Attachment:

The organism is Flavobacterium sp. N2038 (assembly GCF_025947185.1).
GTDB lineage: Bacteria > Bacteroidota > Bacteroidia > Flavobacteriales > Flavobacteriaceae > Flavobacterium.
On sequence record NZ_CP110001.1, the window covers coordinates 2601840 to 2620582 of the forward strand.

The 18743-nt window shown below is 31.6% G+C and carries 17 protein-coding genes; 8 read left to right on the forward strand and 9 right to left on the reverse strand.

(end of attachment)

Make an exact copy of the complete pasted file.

The organism is Flavobacterium sp. N2038 (assembly GCF_025947185.1).
GTDB lineage: Bacteria > Bacteroidota > Bacteroidia > Flavobacteriales > Flavobacteriaceae > Flavobacterium.
On sequence record NZ_CP110001.1, the window covers coordinates 2601840 to 2620582 of the forward strand.

The 18743-nt window shown below is 31.6% G+C and carries 17 protein-coding genes; 8 read left to right on the forward strand and 9 right to left on the reverse strand.